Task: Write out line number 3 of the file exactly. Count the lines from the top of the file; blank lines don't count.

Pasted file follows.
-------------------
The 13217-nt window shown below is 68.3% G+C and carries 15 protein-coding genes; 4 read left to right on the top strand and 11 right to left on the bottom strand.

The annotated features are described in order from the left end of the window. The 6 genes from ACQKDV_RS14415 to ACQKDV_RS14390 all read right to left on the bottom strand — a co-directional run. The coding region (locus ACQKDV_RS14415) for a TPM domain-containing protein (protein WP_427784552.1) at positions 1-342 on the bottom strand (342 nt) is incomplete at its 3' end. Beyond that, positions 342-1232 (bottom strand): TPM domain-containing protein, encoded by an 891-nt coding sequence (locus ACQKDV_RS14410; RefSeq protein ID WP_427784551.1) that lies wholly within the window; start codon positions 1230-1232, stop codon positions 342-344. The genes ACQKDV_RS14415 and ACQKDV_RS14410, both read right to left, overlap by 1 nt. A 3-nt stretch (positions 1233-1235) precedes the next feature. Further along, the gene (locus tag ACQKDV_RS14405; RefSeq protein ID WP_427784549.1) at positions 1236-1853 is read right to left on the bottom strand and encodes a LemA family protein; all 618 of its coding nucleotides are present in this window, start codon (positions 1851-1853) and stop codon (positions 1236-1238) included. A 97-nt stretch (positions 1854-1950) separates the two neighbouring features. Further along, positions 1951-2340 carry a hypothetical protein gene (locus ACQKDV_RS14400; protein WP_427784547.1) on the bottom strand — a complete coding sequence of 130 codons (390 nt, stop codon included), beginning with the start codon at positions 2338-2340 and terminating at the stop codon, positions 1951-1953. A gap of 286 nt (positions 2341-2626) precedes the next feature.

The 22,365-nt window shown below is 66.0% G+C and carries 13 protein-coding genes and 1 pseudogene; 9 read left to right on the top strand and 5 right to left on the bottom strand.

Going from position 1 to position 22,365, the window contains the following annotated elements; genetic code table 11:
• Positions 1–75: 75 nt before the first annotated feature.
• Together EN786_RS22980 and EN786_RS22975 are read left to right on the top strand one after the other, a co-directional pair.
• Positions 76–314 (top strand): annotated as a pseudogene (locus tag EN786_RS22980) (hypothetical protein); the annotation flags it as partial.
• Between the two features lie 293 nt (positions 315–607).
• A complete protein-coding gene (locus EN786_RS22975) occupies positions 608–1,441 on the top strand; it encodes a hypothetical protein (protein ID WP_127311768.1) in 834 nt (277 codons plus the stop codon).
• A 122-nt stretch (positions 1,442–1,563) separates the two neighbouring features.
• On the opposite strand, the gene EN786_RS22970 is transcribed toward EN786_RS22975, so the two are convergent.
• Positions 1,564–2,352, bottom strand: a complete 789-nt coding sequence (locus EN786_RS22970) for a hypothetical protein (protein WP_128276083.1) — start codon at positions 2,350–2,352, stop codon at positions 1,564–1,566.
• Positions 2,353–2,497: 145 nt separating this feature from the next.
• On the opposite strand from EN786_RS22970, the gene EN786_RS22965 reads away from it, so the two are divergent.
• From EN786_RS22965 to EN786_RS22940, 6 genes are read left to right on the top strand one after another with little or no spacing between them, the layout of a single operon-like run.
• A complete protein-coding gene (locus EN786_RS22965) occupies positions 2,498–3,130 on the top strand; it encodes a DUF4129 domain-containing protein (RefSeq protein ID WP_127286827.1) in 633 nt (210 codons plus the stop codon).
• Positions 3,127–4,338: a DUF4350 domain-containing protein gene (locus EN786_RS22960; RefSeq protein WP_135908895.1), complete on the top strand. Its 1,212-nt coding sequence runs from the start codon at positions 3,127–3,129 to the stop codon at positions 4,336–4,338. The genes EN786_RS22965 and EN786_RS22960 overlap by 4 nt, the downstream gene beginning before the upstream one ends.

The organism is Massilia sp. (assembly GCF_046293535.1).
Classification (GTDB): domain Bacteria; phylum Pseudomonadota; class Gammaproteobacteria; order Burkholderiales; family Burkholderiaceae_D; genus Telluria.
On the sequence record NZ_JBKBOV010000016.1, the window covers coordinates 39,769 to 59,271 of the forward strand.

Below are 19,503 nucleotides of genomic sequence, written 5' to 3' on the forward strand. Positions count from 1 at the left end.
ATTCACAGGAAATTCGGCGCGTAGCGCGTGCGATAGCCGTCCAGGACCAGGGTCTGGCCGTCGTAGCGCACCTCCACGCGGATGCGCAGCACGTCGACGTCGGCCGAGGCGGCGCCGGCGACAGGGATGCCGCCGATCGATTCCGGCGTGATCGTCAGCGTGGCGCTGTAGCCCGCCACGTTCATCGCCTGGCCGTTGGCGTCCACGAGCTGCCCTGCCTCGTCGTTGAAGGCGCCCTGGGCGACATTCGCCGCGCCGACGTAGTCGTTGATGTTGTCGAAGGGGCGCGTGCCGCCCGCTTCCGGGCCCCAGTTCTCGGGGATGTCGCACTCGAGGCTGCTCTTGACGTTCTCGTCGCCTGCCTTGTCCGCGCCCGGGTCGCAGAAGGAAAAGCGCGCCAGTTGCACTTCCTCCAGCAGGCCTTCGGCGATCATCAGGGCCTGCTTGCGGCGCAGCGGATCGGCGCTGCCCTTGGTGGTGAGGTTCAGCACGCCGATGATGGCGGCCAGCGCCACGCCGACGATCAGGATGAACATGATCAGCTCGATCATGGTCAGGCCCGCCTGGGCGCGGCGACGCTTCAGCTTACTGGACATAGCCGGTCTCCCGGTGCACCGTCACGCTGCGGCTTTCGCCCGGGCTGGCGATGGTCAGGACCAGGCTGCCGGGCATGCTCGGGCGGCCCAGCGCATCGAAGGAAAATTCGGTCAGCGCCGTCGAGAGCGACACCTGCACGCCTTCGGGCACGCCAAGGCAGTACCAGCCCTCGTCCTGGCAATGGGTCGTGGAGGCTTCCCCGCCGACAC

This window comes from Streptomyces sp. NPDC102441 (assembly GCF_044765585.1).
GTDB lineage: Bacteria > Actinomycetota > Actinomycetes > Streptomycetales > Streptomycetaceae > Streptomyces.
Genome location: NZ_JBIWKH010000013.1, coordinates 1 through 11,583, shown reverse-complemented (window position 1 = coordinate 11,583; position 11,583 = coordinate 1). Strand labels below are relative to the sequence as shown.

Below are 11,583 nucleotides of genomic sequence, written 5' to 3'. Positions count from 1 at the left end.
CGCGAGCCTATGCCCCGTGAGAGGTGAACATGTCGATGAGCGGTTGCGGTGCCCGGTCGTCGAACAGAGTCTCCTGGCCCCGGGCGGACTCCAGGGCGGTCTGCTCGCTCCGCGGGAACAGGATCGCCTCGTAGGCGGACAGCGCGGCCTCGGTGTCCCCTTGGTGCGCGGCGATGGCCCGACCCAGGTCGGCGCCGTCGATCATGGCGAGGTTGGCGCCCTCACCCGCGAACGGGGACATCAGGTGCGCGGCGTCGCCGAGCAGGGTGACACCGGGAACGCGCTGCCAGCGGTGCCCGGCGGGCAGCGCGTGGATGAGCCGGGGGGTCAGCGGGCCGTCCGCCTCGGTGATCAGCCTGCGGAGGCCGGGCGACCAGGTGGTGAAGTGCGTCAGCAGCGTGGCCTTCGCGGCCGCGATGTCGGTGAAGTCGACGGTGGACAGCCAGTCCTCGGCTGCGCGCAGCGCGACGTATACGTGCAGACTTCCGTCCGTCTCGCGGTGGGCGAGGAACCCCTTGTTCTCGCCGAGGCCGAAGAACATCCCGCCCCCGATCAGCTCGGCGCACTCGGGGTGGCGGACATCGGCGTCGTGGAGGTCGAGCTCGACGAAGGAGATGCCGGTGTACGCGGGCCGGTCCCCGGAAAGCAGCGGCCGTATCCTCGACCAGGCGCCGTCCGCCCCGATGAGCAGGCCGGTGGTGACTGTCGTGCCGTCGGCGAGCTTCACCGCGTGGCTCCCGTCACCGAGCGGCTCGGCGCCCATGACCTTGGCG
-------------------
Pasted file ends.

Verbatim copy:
The 22,365-nt window shown below is 66.0% G+C and carries 13 protein-coding genes and 1 pseudogene; 9 read left to right on the top strand and 5 right to left on the bottom strand.